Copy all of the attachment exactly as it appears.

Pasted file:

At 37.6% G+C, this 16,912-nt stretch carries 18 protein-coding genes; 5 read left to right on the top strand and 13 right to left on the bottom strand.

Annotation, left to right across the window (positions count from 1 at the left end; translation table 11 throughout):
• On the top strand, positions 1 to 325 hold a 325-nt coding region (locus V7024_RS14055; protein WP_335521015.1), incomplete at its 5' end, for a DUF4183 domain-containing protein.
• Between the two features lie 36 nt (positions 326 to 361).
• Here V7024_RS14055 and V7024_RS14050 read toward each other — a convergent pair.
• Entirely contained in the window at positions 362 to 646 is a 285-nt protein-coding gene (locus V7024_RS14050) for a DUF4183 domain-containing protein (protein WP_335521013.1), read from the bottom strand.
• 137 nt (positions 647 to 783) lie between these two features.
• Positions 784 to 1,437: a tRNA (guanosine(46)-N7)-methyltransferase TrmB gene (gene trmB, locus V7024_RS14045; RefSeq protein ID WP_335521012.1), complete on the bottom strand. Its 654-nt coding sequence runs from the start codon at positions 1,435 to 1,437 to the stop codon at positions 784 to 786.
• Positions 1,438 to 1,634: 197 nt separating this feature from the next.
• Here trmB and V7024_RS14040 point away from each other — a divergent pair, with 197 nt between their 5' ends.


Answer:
At 37.6% G+C, this 16,912-nt stretch carries 18 protein-coding genes; 5 read left to right on the top strand and 13 right to left on the bottom strand.

Annotation, left to right across the window (positions count from 1 at the left end; translation table 11 throughout):
• On the top strand, positions 1 to 325 hold a 325-nt coding region (locus V7024_RS14055; protein WP_335521015.1), incomplete at its 5' end, for a DUF4183 domain-containing protein.
• Between the two features lie 36 nt (positions 326 to 361).
• Here V7024_RS14055 and V7024_RS14050 read toward each other — a convergent pair.
• Entirely contained in the window at positions 362 to 646 is a 285-nt protein-coding gene (locus V7024_RS14050) for a DUF4183 domain-containing protein (protein WP_335521013.1), read from the bottom strand.
• 137 nt (positions 647 to 783) lie between these two features.
• Positions 784 to 1,437: a tRNA (guanosine(46)-N7)-methyltransferase TrmB gene (gene trmB, locus V7024_RS14045; RefSeq protein ID WP_335521012.1), complete on the bottom strand. Its 654-nt coding sequence runs from the start codon at positions 1,435 to 1,437 to the stop codon at positions 784 to 786.
• Positions 1,438 to 1,634: 197 nt separating this feature from the next.
• Here trmB and V7024_RS14040 point away from each other — a divergent pair, with 197 nt between their 5' ends.